Railway gridlock fix should equal better service for Metra riders
How will railroad bridges and new tracks in Chicago get Naperville and Lisle riders on Metra's BNSF Line to work and home faster?
By removing 9,600 passengers and 30 trains a day from Union Station -- and that's just a fringe benefit of the Chicago Region Environmental and Transportation Efficiency Program, planners say.
CREATE takes an incremental approach to fixing rail gridlock in the suburbs and Chicago, the nation's busiest rail hub.
One overpass here, two extra tracks there, and eventually freight trains will be chugging along instead of noisily idling in your neighborhood while emitting diesel fumes.
The downside is the cost -- a staggering $4.4 billion to fix the region's outdated rail infrastructure.
Despite funding challenges, 29 out of 70 CREATE projects in the region have been completed with $1 billion spent, Association of American Railroads Chief Engineer for CREATE William Thompson explained during a recent tour.
Standing in a South Side railroad yard on a torrid July day, Metra Chief Engineering Officer Bruce Marcheschi pointed to a gnarly tangle of tracks. "It's like a clogged funnel," he said.
The site is miles away from many of Metra's Northwest and West suburban commuters. Yet, fixing the funnel is the key to better conditions at Union Station and avoiding situations like a June 2016 meltdown when Amtrak switch failures delayed afternoon rush-hour trains on the BNSF line to Aurora.
Amtrak, Metra and freight trains will be separated once two flyovers are built as part of CREATE's 75th Street Corridor Improvement Project.
That allows Metra to add tracks and a bridge channeling SouthWest Service trains into the LaSalle Street station instead of Union Station. For BNSF riders, "that provides less congestion coming out of the south side of Union Station," Marcheschi said.
"If there's a service disruption, there are better options to get (trains) out of Union Station in case of some type of a switch or signal failure," he said.
The move should also free up platforms and ease sardine-like conditions at Union Station. It could even mean expanding BNSF service eventually, officials said.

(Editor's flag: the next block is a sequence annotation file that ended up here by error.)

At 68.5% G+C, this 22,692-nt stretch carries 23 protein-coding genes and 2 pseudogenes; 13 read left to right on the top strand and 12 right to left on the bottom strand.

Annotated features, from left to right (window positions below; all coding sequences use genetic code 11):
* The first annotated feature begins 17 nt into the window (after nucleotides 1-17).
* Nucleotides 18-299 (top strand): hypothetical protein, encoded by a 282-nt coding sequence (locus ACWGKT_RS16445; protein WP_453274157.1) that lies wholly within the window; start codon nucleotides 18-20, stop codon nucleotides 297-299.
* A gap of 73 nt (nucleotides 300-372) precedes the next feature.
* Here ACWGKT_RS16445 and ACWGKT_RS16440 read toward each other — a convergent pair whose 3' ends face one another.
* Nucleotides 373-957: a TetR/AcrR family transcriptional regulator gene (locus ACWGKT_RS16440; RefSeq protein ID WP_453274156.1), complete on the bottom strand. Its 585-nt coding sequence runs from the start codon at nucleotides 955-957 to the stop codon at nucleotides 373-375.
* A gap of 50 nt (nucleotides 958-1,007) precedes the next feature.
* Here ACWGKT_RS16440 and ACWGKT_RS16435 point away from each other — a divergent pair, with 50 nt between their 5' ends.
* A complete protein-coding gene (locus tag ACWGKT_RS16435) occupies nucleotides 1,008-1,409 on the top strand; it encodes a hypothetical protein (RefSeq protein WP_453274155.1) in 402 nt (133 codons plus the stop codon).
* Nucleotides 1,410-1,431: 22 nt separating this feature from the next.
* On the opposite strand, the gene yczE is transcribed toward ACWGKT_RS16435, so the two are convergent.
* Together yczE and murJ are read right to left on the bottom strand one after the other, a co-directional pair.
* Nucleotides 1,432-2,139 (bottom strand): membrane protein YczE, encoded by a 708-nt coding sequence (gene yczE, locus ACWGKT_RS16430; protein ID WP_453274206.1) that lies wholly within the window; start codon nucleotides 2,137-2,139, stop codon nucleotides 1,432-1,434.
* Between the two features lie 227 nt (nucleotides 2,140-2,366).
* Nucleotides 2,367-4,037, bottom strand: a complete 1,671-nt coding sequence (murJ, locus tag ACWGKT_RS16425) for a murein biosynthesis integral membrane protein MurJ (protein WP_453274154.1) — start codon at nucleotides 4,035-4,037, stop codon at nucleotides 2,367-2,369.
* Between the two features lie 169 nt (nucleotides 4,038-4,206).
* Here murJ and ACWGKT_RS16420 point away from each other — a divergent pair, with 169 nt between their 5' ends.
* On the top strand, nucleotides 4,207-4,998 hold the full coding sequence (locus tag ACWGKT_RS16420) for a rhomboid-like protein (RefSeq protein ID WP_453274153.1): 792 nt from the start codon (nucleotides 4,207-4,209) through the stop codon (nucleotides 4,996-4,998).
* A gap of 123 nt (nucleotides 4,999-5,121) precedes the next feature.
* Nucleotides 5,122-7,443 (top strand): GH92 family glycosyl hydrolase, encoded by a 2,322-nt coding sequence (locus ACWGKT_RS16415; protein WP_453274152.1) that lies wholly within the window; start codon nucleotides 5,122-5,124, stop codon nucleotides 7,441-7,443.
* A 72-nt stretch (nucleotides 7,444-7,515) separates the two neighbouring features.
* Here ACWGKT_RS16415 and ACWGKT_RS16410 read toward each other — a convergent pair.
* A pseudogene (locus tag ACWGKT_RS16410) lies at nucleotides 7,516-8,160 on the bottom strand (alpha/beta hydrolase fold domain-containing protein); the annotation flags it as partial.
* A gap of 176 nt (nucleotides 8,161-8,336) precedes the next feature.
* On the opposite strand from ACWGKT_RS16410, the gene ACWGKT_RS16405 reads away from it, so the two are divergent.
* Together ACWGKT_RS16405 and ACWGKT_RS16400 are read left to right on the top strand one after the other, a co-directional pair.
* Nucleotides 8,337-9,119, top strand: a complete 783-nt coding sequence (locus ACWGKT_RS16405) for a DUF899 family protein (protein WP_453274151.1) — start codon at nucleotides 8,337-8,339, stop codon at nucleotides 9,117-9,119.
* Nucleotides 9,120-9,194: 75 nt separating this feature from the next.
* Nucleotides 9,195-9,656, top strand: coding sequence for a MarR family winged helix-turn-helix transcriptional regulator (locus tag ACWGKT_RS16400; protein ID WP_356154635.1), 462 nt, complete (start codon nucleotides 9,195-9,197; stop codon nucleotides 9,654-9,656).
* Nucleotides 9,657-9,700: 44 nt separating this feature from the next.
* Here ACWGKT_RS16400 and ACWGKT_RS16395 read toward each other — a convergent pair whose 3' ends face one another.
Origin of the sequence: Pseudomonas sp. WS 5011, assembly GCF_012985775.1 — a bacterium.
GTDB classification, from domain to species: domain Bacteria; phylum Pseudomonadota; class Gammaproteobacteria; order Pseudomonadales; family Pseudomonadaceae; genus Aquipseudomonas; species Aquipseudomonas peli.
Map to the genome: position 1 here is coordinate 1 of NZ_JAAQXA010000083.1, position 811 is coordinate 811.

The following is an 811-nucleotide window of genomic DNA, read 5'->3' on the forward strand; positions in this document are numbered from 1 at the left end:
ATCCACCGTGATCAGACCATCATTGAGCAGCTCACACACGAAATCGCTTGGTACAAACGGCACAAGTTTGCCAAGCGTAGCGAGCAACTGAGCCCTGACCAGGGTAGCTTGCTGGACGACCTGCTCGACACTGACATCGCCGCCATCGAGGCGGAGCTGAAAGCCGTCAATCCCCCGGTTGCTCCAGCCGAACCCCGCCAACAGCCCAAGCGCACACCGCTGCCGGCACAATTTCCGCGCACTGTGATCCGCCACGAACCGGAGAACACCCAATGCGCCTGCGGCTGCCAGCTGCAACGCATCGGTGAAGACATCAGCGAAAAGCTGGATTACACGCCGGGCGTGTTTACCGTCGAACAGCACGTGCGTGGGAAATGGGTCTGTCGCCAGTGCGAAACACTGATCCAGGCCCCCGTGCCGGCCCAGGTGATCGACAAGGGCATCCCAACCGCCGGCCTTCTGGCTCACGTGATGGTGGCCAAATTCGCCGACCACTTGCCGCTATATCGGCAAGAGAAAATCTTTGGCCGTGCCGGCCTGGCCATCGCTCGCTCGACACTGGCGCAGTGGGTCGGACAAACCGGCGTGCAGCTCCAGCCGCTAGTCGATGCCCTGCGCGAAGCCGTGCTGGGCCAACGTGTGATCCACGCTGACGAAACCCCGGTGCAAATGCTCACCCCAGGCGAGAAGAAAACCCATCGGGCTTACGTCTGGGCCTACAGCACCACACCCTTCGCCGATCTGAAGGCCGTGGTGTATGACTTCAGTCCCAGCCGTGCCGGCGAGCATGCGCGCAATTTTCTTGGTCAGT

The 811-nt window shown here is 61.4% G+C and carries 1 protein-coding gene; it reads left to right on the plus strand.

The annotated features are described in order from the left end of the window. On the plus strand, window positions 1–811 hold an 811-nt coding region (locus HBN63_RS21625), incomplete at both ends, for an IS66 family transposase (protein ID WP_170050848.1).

The 75th Street Corridor Improvement Project is estimated to cost more than $1 billion.
A pot of $474 million in federal, state, Cook County, Metra, Chicago and Amtrak funds will design the entire 75th Corridor, plus build the two freight flyovers and additional track and signals. There's still a funding gap of about $560 million overall that includes $228 million needed for Metra's SouthWest Service improvements.
CREATE leaders point to structures like the Englewood Flyover on the South Side. At one point, money seemed doubtful. Now the flyover is relieving traffic jams on local streets and moving trains faster.
"We don't know when there will be federal capital or state capital or local capital," Chicago CREATE Program Manager Jeff Sriver said. "We like to get things lined up ... so when opportunity does strike, we're there and ready to jump on it and get things built."
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After a column about a stopped train that delayed ambulances and traffic in Barrington June 12, reader Marcia Chester had this reaction. "Why has no one considered putting up communication boards (like Amber Alert signs) along Northwest Highway well before entering Barrington to alert that a CN train is approaching and at what direction of travel?" she asked. "A detour route could also be posted if no one wants to wait at a train crossing."
Allow plenty of time if you're buying Swedish meatballs at the Bolingbrook IKEA. The Illinois tollway is repairing ramps at I-355 at I-55, Boughton Road and Army Trail Road now through the fall. Expect lane closures.
Choo-choo on this
The Chicago region handles a whopping 25 percent of freight traffic in the U.S. That means almost 500 freight trains and 760 Metra and Amtrak trains pass through the region daily. Completing the Chicago Region Environmental and Transportation Efficiency Program that builds bridges and new track will mean the metro area can host 50,000 more freight trains a year by 2051.